Amidst the splash created by Mayor de Blasio’s pledge to close Rikers, it’s somewhat surprising that there hasn’t been more attention to the future of broken-windows policing. After all, eliminating arrests for several low-level offenses is an essential component of the Lippman Commission report.
As noted in the “Rethinking Incarceration” section of the report, over 40 percent of the 250,000 arrests in NYC resulted from “low-level unlawful conduct” including subway fare evasion, low-level marijuana or other drug possession, or petty theft. In order to remove the “collateral consequences of an arrest, conviction, or jail time,” the commission recommends making the following offenses punishable only by summons: turnstile jumping, low-level marijuana in public view, prostitution and possession of gravity knives.
Such moves would produce an overall reduction in arrests by 20-25 percent. The changes in the law would need to be made in Albany. But in the meantime, the NYPD could start implementing them today.
Doing so, of course, would strike a serious blow to the foundation of the broken-windows approach that has dominated NYPD since the Giuliani era. Other than gravity knives, three of the four offenses singled out by the Lippman report are archetypal signs of the smaller disorder that yields larger crimes, in the view of former NYPD Commissioner Bill Bratton and his disciples.
But just last year, Philip Eure, inspector general of the NYPD, released a study showing that as low-level quality-of-life enforcement declined during 2010-2015, “there was no commensurate increase in felony crime” (emphasis original). Bratton and the Daily News editorial board attacked Eure’s report because it didn’t consider the previous 15 years of data. But such criticisms seem academic at this point.
The Manhattan Institute also clings dearly to its belief in broken windows, which explains why City Journal associate editor Seth Barron is sounding the alarm. The Lippman Commission, he warns, is pushing “a decriminalization agenda that would end Broken Windows policing as we know it and allow miscreants to commit quality-of-life offenses with impunity.”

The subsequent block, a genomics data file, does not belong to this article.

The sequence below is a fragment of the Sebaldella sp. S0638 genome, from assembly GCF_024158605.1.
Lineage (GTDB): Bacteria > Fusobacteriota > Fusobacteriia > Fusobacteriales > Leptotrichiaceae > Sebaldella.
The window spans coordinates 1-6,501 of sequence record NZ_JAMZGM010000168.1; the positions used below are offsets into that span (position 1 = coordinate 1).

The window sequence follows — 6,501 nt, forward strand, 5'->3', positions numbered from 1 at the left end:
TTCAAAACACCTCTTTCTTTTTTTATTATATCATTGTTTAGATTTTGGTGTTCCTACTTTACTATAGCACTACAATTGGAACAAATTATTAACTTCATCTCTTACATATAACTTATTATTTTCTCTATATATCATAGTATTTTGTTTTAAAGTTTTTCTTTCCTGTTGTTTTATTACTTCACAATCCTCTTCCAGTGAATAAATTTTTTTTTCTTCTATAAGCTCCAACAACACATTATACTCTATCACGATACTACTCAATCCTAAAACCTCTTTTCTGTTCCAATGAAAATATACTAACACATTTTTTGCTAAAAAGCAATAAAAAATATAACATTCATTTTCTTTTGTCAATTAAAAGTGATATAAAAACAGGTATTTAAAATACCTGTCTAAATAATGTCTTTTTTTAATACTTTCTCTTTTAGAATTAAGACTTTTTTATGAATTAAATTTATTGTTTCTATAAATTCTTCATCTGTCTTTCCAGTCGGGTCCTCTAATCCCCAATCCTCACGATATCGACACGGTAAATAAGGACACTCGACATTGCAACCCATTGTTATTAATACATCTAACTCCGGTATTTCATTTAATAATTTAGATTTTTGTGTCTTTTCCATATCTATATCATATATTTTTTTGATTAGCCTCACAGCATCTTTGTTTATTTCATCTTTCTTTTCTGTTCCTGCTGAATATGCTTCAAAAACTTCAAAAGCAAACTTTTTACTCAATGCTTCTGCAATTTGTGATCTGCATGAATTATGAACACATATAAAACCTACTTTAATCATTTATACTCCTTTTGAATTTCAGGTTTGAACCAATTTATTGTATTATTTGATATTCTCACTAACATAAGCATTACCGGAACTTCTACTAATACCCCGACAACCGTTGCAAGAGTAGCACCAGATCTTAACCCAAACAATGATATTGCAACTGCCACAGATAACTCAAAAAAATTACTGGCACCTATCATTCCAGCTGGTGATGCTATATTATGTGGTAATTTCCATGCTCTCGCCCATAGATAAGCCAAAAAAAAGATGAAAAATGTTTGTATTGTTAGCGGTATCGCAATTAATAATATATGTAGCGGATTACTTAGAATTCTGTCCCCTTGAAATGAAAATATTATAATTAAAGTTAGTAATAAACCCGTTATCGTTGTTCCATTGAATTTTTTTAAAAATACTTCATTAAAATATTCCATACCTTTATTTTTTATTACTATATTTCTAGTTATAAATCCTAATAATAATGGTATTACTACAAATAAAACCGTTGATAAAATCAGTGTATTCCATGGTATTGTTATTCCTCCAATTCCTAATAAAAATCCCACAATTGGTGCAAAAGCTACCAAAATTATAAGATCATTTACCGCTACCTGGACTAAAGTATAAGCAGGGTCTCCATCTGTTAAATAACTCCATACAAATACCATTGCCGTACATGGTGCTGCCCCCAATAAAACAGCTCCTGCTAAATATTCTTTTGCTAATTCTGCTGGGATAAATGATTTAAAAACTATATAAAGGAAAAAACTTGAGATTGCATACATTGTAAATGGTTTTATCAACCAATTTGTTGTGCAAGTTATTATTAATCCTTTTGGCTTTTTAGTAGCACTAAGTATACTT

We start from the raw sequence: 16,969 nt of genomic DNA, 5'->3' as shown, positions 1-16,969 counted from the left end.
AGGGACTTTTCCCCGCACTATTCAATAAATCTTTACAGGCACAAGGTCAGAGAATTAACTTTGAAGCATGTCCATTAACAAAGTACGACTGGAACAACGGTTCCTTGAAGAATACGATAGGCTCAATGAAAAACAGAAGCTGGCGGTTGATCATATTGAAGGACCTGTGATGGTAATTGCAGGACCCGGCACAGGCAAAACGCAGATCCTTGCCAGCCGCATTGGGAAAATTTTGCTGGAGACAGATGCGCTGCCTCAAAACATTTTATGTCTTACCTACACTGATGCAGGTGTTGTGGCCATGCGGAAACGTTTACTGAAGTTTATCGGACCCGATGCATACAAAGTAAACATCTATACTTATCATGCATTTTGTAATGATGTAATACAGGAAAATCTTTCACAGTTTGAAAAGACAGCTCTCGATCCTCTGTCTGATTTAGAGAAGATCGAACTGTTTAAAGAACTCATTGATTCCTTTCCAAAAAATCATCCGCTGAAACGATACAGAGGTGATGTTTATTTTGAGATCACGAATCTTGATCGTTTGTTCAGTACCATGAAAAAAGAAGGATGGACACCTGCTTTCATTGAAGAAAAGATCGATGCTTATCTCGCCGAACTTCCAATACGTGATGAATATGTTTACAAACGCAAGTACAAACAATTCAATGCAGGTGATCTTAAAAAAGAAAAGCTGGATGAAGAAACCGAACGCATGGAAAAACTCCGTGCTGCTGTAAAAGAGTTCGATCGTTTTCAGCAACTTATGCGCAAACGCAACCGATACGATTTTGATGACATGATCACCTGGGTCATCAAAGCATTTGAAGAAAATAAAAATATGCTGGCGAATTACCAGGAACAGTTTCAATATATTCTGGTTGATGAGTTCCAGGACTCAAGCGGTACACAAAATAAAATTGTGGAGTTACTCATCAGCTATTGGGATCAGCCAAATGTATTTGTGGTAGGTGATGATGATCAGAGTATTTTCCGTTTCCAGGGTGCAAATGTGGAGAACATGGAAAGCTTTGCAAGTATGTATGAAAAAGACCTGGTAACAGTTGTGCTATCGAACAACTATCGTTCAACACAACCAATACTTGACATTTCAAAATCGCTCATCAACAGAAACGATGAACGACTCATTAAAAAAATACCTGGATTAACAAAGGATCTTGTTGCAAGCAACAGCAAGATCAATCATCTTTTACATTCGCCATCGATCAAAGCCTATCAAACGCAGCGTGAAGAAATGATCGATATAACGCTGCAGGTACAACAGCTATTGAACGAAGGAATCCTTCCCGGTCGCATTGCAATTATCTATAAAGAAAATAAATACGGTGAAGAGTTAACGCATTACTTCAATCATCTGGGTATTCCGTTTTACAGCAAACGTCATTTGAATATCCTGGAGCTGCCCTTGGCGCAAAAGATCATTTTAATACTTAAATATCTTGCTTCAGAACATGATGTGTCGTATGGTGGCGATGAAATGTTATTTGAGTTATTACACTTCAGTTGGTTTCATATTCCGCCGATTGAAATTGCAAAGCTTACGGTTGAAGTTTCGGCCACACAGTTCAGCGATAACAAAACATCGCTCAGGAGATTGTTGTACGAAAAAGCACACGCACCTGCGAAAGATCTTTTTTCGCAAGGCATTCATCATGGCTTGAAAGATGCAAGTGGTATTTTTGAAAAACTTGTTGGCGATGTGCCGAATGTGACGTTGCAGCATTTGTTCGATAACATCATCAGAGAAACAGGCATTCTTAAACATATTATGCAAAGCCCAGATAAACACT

Barron defends the NYPD’s current patterns of enforcement by contending that “blacks and Latinos are overrepresented in the city’s jail population because they commit a disproportionate amount of the city’s crime.” To prove what he calls an “uncontroversial point,” he links to an NYPD report that deals only with felonies and serious misdemeanors, not quality-of-life infractions.
However, research by Harry Levine and others has shown for at least one of the low-level offenses in question, marijuana, arrest patterns show clear patterns of racial bias. The same also holds true for summons enforcement, suggesting that decriminalization is no substitute for legalization.
The linkage that many activists, attorneys and others have made between low-level arrests and potential ICE deportations adds further momentum to the push to end broken windows enforcement. City councilmembers including Antonio Reynoso, Carlos Menchaca, Ritchie Torres and Rory Lancman have recently echoed that call.
But it’s really up to Mayor de Blasio to make the push for a change in NYPD policy. With Bratton gone, his biggest obstacle is out of the way, and the Lippman Commission now provides official sanction to scale-back NYPD arrests. Yet on broken windows, de Blasio sounds like a broken record, repeating the same mid-90s lyrics. It’s time that we make him sing a new tune.
Theodore Hamm is editor of Frederick Douglass in Brooklyn and chair of journalism and new media studies at St. Joseph’s College in Clinton Hill, Brooklyn.